The fine print in the PS3 software developer kit has become an important point in the ongoing battle between Sony and jailbreaker GeoHot.
Sony's lawsuit against George "GeoHot" Hotz, has hit another jurisdictional snag as Hotz's legal team have accused the corporation of deliberately misleading the court in order to get the case tried in California. According to Hotz's lawyers, Sony isn't being entirely candid with the court, and is withholding important information.
This complaint seems to hinge on the exact wording of the PS3 Software Developer Kit. According to Sony, if it found the SDK on Hotz's computer, that would prove the connection between Hotz and California - where SCE America is based - and would thus settle any dispute over jurisdiction. Sony petitioned the court for permission to search Hotz's computers for evidence of the SDK.
Hotz's lawyers said that there was no validity to this argument however, as the SDK was actually the property of SCE Japan, and that Sony had concealed that fact in order to gain access to Hotz's computers, a request that the court would have turned down had it had all the relevant information. The lawyers said that Sony was hoping that during its search for the SDK - which it knew was actually useless in determining jurisdiction - that it might find something else linking Hotz to California.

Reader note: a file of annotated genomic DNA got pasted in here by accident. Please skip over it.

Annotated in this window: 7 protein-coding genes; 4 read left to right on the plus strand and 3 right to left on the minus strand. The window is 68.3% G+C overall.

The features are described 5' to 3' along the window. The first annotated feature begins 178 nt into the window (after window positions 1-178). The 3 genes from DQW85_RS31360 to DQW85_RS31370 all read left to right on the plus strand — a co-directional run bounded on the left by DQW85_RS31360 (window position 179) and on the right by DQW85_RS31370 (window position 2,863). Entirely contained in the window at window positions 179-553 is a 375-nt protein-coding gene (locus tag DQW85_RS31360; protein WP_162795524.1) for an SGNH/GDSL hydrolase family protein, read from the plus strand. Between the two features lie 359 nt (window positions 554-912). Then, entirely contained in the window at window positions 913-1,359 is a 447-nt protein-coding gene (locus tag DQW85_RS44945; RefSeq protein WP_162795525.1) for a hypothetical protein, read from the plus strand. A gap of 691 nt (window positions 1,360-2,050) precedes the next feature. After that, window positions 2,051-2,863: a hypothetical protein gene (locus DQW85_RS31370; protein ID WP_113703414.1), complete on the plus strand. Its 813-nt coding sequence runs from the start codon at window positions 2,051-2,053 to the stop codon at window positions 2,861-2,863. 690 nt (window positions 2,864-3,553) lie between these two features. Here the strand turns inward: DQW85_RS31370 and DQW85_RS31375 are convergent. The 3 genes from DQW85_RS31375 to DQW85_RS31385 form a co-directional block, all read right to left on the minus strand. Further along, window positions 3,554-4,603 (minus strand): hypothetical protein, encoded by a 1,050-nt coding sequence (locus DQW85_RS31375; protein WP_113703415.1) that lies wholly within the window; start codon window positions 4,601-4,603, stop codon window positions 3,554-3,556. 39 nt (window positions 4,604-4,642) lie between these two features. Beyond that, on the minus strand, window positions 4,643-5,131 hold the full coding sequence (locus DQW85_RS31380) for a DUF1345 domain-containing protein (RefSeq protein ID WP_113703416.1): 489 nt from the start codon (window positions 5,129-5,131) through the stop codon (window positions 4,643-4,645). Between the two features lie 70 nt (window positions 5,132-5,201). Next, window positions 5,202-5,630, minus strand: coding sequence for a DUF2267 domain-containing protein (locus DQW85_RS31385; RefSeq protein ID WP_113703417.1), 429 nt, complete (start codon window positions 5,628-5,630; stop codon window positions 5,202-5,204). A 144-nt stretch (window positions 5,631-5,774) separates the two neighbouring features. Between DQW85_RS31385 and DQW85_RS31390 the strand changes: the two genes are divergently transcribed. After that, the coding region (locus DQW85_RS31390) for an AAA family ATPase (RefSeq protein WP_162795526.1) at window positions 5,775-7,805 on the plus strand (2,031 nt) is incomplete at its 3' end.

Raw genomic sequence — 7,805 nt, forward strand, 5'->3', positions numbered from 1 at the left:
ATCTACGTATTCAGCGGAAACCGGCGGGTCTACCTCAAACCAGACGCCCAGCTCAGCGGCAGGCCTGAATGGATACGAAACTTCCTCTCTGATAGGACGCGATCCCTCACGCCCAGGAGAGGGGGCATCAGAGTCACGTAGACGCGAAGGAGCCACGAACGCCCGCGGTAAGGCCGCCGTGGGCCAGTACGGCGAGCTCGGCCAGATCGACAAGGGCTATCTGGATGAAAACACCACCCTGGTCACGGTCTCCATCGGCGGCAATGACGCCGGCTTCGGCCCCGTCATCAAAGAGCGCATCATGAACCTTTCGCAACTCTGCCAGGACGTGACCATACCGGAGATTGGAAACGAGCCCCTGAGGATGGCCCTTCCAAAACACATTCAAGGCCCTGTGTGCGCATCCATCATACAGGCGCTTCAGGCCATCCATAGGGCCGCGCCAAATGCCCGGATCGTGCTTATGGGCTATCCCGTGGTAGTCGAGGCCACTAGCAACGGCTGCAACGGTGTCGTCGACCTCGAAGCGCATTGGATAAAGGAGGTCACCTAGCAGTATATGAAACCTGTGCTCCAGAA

Sony responded to the accusation by saying that SCEA was the sole distributor of the SDK in the US, as well as the developer support contact. It seems that the company is being cagey about letting Hotz's lawyers actually look at the terms and conditions of the SDK however, without them first signing a non-disclosure agreement. Even then, the company is only willing to show the SDK at its offices.
This is going to be a bitter and hard fought case. These arguments aren't even part of the original complaint. Instead, they're to determine in which state the case should be heard. It will be some time before the case even really gets underway, and months - or maybe even years - before it's resolved.
Source: Ars Technica